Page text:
99 days of live music on the wall. 99 days of live music. Take one down. Pass it around. No wait, don’t take it down. Fuck that. Put it up. I have done 99 days of live music in a row. I can’t believe it. 99 days? Seriously? What the hell is wrong with me?
Oh man, I can’t believe I’ve almost made it. Almost there. Oh, and I’m in Portland. What a way to close it out. I had meetings all day, and they were awesome. Yes, I just used the word “awesome” in relation to the word “meetings.” Believe it. It’s true. Meetings at the Portland office of the company I work for are like that: WK Radio. Coca-Cola. Levi’s. iPhone app developers. Like I said, awesome. I love the company I work for, and I don’t care who knows it.
So, when I first heard about the project here, I emailed people I knew in Portland asking for suggestions of bands to see. One was Ingrid from Kill Rock Stars, who I’d become friendly with via email during the project. She suggested I drop by the newly renovated Mississippi Studios for Thao with the Get Down Stay Down, who are pretty awesome. I was psyched at first. What a great day 99, I thought. Then I thought again. Hmm. I have all these people working to make Day 100 amazing back in NYC. And I’m in PDX. Shit. I should try and get back as soon as I can, I thought.
I mean, it’s way more rock and roll to go to a late show of a great band on the other side of the country. To stay out until 1 or 2am, then catch the 6:30am flight back to NYC, getting in at 3pm, then rushing right over to Fontana’s for any last minute details before the party. That’s fucking rock and roll as hell. But, also stressful as all hell. And while awesome in a super dramatic way to close out this project, just not a risk I was willing to take.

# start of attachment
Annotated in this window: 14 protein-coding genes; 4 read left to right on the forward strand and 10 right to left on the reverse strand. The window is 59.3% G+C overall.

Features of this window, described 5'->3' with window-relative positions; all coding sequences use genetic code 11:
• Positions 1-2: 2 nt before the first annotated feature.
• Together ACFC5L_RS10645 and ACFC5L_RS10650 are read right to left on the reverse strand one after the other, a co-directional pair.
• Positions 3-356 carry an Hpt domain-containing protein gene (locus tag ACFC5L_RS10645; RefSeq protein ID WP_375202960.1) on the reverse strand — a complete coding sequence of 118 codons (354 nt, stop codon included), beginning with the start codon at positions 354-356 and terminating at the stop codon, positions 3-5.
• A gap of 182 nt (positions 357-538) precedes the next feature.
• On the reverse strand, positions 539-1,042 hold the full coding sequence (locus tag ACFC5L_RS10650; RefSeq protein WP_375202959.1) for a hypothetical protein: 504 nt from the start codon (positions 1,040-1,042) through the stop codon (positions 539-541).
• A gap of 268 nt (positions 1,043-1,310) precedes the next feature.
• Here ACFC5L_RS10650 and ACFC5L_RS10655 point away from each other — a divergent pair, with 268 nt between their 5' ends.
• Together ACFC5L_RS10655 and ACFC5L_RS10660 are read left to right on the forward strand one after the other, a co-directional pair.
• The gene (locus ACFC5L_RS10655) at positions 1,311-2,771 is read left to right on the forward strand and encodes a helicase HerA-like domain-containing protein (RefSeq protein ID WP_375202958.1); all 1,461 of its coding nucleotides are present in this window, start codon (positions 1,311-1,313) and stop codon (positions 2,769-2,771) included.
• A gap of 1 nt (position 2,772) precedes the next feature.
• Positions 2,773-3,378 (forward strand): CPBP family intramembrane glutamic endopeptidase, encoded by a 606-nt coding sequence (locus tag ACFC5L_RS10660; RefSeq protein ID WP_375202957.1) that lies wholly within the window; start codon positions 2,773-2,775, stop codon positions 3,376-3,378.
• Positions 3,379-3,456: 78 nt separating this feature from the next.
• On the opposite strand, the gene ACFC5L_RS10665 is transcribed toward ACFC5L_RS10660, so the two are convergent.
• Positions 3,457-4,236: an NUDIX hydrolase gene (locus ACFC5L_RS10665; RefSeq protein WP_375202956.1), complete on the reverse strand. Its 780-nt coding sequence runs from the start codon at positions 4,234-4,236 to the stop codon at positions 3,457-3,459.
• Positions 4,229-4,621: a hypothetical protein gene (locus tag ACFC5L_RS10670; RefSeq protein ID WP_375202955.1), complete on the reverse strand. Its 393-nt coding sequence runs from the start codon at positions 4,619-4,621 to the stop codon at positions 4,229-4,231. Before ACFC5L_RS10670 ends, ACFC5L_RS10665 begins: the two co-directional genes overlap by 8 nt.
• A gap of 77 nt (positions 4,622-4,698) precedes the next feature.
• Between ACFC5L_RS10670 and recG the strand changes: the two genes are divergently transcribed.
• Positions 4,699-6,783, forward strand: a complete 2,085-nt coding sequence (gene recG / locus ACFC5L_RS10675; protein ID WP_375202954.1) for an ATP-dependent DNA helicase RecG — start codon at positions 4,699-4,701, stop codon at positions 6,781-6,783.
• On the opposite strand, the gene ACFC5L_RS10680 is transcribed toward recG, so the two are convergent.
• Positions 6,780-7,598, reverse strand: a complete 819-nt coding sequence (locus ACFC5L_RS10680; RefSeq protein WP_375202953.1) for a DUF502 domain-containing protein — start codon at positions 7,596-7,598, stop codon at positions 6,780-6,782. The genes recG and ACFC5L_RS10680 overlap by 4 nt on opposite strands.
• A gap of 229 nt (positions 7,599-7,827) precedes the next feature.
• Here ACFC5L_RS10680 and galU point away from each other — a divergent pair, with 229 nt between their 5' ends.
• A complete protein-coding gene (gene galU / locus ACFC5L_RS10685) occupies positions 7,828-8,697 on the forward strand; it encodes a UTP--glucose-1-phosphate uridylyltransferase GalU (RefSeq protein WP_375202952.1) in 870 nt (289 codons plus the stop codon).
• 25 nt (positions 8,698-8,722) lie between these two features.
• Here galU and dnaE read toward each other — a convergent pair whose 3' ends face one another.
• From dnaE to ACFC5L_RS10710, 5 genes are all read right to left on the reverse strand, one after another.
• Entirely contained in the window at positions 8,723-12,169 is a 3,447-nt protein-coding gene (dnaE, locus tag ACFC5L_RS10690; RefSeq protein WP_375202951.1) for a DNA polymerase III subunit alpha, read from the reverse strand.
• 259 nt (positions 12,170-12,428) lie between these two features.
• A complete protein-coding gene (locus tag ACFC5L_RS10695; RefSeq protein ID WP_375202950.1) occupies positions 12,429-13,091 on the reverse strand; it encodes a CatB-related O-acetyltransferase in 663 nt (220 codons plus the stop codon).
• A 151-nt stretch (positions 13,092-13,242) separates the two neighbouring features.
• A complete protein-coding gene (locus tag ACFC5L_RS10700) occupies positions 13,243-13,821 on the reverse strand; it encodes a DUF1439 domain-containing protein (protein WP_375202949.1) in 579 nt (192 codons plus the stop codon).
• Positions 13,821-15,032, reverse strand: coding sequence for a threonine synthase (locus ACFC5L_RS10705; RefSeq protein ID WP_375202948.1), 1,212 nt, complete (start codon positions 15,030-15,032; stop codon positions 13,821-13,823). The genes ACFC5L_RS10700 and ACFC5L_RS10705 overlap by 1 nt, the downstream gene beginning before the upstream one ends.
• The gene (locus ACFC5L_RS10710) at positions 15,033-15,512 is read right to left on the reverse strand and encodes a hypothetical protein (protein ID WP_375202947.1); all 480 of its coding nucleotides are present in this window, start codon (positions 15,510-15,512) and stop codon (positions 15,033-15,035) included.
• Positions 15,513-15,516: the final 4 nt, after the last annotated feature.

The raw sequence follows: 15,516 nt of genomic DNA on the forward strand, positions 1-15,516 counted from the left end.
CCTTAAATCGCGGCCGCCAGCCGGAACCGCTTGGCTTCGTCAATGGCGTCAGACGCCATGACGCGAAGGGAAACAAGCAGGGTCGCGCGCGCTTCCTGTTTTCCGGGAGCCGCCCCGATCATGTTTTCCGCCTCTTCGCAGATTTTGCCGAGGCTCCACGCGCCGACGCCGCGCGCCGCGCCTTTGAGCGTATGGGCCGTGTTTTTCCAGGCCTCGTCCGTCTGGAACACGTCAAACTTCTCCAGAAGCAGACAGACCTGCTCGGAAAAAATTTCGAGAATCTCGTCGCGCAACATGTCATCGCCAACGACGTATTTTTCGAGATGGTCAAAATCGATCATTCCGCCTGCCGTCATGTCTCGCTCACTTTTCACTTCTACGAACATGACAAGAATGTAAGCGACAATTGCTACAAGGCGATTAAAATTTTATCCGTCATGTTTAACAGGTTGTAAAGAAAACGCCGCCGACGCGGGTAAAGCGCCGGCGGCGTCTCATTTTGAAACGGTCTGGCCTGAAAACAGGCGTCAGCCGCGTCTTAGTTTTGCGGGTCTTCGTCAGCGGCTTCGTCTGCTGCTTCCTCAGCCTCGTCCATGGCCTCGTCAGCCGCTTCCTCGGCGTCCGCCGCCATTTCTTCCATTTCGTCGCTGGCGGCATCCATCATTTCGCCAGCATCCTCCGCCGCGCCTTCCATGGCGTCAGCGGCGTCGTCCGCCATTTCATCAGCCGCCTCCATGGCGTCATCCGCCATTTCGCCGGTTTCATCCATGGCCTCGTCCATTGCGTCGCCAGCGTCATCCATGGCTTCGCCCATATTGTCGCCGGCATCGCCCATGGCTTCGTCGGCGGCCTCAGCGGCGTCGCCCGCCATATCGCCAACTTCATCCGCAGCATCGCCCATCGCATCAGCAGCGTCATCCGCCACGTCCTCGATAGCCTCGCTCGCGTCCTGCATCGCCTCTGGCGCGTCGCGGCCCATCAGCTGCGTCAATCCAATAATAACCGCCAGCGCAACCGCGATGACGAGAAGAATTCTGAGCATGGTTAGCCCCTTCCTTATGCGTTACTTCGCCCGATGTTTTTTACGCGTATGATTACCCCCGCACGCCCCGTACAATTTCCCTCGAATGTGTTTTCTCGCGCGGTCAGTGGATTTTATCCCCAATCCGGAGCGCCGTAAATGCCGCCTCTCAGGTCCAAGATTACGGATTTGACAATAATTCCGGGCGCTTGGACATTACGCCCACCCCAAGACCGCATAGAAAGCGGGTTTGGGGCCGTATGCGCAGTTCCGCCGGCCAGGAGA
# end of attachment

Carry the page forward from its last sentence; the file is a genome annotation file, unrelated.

So I found a band playing in Portland at 5:30pm and changed my flight to the 10:30pm red eye Friday night. I’m not taking any risks. And what am I saying? Isn’t flying back from the complete opposite side of the country the day before the final day dramatic enough anyhow? Yes it is. Especially when I find out that the bar I’m going to see The Reverb Brothers perform is haunted.
Some people from the Portland office were telling me how the previous owner of the White Eagle would absolutely refuse to go into the attic. Something happened to him there, or he saw something that made him refuse to step foot up there. He would make his employees go up there instead, and eventually sold the place because he just couldn’t handle it.
Matt Z and I grabbed a cab to a really industrial section of downtown Portland, popping out at the White Eagle Saloon around 6pm. We walk into one of the oldest bars in Portland, which doubles as a hotel, restaurant and music venue. And it’s awesome. Old, off the beaten path, with character out the ass. The beer is awesome, the food is awesome, the people are awesome. My kind of place.
We get there and The Reverb Brothers are already on, and they sound great. It’s a 6-piece bluesy, Americana band of older guys who seem to just have a great time playing live, every Friday night from 5:30pm to 7:30pm. They concluded the first set shortly after we showed up.
Then, I grabbed Doug, the lead singer, telling him of the project. He was taken quite aback (I swear, this never gets old). I gave him the URL, told him to check out the site, and mentioned how I was racing back to NYC for the 100th show. He was all smiles.
The band started their second set and a few songs in, Doug gave me a great shout out. He said, “During the break, I was accosted by this guy named Nick, who’s sitting at the end of the bar. He is on a musical journey where he’s going to see 100 bands in 100 days. This is day number 99, and he’s headed straight back to New York today for the 100th show.” He gave out the blog URL, I waved to the crowd, grabbed a couple more beers with Jerome, Matt and Tatum (from the Portland office), watched the end of the set and grabbed a cab to the airport.
Which is where I sit. Waiting to board by overnight flight to NYC. For day #100.
Holy shit, this crazy journey is almost over. I’m not sure whether to be happy or sad.
See you in New York.